“Risk factors are lifestyle-related. So definitely obesity and overweight is a big risk factor. So we need to curtail our caloric intake. We also need to be mindful of exercise. So it’s generally recommended that people should have at least 150 minutes per week of the moderate-level activity or at least 75 minutes per week of more strenuous physical activity. So they should have a good level of activity and when it comes to diet, I think it’s very important to realize that it makes a huge role in our overall well-being, especially in terms of cardiovascular health. So generally, we should try to cut back on foods that are high in sugars, sodium, and fat. Now, not all fat is the same. So we usually worry more about trans fats or saturated fat. But there are some healthier fats that are found in nuts and avocados foods like that, that would not be so bad. But by and large, I think we, as a community, need to increase our intake of fruits and vegetables,” said Akbar.
A statistic from the CDC says that every 40 seconds that there’s a heart attack that’s occurring in the US, what are some signs and symptoms of a heart attack or a stroke that men should be looking out for?
“The unfortunate part of that is that most of the time, people don’t get a warning. So about half of the people who have had a heart attack, that’s the first time they realize they have a heart problem. And a lot of times people don’t understand the symptoms I what I try to do for my patients is at some counseling that they should not really focus on pain as a symptom,” said Akbar. “Most patients who have heart disease tend to have pressure or tightness that can involve anywhere from their jaw, their neck, across their chest, and sometimes the upper part of the belly, too, which can last for several, you know, minutes. So that is something that should raise a concern about that. Sometimes it’s associated with symptoms of feeling sick, or a cold sweat, which should definitely raise an alarm bell, whenever somebody is concerned about having a heart attack and stroke. Another important thing is that you want to call 911, to get medical attention. This is not a situation where you want to take the liberty of coming in by yourself.”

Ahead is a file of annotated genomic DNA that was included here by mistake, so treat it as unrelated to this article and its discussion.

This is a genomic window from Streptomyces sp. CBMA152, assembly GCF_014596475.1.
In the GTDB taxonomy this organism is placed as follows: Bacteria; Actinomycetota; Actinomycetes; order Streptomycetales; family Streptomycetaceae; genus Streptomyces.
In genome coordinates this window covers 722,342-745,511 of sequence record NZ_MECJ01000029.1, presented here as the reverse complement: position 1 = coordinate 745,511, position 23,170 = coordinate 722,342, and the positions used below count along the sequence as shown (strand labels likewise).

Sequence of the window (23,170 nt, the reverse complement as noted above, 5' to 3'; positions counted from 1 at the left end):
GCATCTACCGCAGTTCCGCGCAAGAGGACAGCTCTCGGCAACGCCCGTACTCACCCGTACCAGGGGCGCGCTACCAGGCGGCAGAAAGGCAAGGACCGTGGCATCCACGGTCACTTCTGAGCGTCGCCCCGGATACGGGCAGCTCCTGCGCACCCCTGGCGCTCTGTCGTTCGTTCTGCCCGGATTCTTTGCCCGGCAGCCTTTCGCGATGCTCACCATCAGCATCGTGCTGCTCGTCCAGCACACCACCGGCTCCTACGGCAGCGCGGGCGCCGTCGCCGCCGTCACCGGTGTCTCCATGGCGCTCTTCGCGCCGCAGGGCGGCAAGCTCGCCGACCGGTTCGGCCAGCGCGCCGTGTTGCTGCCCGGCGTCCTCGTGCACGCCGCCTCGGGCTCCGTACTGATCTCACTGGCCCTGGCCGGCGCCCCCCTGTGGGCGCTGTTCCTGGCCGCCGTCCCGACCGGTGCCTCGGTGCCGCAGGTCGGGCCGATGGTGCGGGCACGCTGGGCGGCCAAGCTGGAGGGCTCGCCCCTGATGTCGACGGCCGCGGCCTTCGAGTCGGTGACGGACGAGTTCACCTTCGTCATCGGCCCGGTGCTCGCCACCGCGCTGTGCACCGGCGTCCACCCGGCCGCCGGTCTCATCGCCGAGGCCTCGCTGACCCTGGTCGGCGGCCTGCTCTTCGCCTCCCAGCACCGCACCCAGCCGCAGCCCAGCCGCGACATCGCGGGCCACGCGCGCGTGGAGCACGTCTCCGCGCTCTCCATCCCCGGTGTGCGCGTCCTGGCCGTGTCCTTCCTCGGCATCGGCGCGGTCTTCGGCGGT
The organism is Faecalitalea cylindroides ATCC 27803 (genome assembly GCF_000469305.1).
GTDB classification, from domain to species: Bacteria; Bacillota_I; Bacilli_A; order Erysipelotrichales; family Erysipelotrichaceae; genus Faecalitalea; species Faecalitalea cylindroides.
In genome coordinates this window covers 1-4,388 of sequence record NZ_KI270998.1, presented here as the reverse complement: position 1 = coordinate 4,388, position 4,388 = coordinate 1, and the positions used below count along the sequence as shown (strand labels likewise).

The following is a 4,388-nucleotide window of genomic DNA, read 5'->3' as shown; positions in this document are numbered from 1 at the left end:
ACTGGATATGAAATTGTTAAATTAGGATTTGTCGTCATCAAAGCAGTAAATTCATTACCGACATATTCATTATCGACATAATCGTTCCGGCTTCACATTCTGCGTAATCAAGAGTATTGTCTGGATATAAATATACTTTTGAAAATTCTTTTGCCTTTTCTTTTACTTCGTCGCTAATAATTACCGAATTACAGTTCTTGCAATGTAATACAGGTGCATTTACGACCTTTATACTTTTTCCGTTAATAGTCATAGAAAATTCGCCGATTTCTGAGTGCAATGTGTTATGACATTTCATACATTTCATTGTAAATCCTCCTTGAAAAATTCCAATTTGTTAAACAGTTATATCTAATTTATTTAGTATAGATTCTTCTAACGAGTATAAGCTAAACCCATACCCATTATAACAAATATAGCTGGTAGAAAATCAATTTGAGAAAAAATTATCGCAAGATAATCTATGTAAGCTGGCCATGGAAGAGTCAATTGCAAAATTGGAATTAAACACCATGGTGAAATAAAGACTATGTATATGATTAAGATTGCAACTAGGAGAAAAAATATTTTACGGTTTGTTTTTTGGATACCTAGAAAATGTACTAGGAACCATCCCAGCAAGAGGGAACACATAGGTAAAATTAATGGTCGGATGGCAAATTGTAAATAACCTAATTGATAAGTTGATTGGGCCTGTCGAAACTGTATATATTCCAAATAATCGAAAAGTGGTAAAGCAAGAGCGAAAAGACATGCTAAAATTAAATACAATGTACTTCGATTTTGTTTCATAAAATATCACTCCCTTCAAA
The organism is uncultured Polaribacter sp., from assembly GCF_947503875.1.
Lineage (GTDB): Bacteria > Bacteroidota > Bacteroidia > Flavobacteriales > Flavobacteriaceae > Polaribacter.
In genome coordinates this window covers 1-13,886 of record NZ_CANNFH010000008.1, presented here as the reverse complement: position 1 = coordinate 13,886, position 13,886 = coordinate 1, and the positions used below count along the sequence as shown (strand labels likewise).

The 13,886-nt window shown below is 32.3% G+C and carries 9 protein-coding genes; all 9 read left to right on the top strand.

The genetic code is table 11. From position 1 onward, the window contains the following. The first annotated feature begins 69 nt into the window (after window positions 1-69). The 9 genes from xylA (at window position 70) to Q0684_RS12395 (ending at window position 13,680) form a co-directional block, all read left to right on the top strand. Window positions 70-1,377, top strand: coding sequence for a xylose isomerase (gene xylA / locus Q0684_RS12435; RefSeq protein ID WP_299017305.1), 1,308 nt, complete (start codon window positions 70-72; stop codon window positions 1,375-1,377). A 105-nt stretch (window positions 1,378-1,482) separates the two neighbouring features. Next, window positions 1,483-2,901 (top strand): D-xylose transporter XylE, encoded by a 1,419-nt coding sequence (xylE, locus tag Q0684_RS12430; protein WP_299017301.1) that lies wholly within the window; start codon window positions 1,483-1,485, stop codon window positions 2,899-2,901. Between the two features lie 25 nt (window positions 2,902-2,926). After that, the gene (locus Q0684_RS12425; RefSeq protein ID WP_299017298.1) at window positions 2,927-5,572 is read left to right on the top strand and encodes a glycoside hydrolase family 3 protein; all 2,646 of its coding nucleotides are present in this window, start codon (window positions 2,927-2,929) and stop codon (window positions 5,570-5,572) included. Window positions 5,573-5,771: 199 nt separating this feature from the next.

Don’t Skip Preventative Care and Quit Smoking Immediately
“Preventive care is the basis of how we can identify if we have any health problems which are putting us at risk of heart disease. Secondly, is thinking that you are too young to have a heart attack, I’ve had patients as young as 24 years old, who had massive heart attacks where they were at high risk of dying. So clearly, in our region of Kentucky Heart disease is very common. So if anybody has the dangerous symptoms, they should not forego and think about it, that it can’t be me.”
“Finally, you know, some people just accepted as their faith that they have a strong family history. Or if they’re smoking, they can do anything about it. And I usually counsel my patients that being proactive is going to be very important. Even though we may have a family history that puts us at risk of heart disease, adopting a better lifestyle makes a huge difference. And quitting smoking is always an option. And it’s actually never too late to quit smoking because studies have shown that as soon as you quit smoking, your risk of heart disease starts to go down pretty fast,” said Dr. Akbar.
To learn more about Western Kentucky Heart and Lung and about Dr. Akbar click here.